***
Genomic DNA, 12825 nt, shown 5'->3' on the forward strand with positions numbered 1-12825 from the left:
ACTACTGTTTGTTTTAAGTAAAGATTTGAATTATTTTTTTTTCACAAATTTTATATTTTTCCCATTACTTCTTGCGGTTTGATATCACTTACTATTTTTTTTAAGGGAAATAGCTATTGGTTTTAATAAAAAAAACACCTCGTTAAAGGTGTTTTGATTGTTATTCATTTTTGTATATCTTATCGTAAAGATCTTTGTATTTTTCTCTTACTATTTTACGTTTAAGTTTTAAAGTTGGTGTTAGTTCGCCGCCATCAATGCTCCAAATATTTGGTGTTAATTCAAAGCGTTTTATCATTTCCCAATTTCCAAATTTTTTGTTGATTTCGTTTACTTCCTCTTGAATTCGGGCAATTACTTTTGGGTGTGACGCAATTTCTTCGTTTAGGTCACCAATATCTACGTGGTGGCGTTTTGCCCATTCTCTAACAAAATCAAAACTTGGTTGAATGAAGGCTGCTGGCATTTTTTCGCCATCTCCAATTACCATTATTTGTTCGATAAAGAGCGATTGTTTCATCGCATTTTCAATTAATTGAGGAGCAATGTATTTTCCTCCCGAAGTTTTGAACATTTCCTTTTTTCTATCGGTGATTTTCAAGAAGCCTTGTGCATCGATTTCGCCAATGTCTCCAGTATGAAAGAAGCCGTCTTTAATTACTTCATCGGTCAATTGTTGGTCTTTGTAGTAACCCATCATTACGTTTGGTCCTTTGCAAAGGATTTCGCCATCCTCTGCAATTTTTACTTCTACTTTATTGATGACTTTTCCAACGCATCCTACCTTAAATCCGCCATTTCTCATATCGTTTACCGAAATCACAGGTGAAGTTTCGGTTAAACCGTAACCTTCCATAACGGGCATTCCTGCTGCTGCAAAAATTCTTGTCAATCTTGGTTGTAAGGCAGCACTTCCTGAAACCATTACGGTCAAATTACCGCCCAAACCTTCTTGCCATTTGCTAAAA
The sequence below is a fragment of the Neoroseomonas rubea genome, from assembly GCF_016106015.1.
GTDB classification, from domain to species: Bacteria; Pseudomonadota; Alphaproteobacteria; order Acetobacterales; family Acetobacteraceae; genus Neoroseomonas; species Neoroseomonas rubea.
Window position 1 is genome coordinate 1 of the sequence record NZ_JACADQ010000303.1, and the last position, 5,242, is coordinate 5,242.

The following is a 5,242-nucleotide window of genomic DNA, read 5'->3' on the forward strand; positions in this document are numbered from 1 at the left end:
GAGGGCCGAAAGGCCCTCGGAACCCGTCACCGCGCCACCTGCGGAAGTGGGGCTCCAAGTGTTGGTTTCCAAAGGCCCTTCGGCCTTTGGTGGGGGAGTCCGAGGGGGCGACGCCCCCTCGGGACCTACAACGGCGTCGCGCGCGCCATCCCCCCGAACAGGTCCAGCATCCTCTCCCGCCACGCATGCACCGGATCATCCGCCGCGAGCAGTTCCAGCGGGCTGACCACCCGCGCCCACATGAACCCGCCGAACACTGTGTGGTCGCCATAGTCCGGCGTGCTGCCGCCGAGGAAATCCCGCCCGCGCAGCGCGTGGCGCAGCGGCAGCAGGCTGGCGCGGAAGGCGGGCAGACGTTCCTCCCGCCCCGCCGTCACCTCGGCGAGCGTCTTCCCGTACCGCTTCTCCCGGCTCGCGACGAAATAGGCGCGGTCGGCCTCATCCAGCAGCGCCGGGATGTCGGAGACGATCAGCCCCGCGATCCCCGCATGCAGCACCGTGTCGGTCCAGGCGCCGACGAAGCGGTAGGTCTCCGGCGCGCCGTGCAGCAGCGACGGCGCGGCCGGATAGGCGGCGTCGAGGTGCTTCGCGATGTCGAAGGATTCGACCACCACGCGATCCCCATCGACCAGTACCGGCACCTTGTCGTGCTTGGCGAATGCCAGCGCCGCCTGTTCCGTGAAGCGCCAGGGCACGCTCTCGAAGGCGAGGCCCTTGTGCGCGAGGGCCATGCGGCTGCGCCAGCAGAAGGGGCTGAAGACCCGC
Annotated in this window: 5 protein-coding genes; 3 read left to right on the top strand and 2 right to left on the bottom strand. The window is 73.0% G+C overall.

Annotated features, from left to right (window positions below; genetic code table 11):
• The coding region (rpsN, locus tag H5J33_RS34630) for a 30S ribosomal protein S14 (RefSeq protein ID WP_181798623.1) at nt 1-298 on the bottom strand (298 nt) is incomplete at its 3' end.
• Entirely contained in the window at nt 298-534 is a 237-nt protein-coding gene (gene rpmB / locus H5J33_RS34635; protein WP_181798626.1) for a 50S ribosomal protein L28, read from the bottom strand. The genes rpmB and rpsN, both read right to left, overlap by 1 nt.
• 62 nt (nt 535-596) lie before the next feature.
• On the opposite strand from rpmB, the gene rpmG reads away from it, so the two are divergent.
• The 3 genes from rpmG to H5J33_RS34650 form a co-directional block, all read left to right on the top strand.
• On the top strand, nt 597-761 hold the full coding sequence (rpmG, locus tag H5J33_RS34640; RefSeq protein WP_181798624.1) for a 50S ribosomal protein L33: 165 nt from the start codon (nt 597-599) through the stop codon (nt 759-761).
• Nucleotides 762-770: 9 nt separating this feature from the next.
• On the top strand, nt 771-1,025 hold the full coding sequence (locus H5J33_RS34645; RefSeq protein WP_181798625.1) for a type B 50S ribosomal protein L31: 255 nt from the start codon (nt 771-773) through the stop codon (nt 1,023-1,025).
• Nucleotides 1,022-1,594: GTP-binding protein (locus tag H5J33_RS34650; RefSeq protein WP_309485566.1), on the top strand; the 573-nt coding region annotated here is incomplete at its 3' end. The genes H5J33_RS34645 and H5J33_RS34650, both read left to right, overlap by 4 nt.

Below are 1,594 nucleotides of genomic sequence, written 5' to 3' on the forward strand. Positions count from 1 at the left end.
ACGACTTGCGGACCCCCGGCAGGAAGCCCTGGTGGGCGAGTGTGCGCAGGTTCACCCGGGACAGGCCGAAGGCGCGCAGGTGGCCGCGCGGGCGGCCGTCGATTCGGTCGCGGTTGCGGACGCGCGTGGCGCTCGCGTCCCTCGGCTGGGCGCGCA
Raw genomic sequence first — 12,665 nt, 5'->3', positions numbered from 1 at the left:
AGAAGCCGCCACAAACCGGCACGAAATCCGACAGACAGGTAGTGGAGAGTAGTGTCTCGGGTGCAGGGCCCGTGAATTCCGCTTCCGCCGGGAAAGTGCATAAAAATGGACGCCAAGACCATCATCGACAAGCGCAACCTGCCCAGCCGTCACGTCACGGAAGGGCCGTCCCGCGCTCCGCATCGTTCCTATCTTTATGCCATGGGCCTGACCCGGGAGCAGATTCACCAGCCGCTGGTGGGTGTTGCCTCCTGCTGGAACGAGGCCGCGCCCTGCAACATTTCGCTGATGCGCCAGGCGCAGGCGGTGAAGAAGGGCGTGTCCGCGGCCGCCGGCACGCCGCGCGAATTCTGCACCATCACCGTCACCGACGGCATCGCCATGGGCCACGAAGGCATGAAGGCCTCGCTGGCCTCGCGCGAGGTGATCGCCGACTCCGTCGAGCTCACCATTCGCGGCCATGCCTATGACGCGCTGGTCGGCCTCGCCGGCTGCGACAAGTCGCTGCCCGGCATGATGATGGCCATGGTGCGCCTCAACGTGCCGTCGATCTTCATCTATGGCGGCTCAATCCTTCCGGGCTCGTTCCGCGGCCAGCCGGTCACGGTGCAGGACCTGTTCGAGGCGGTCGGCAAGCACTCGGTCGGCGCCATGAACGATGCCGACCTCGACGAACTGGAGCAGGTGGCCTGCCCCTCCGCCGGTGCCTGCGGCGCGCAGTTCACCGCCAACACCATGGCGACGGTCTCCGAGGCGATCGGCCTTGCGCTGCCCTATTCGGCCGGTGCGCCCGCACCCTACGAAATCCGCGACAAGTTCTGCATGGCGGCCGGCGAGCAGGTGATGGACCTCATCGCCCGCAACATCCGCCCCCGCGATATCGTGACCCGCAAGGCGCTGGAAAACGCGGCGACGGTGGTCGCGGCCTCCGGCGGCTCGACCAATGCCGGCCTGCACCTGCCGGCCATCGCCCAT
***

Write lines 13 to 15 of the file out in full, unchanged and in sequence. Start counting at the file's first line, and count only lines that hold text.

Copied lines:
• On the opposite strand from rpmB, the gene rpmG reads away from it, so the two are divergent.
• The 3 genes from rpmG to H5J33_RS34650 form a co-directional block, all read left to right on the top strand.
• On the top strand, nt 597-761 hold the full coding sequence (rpmG, locus tag H5J33_RS34640; RefSeq protein WP_181798624.1) for a 50S ribosomal protein L33: 165 nt from the start codon (nt 597-599) through the stop codon (nt 759-761).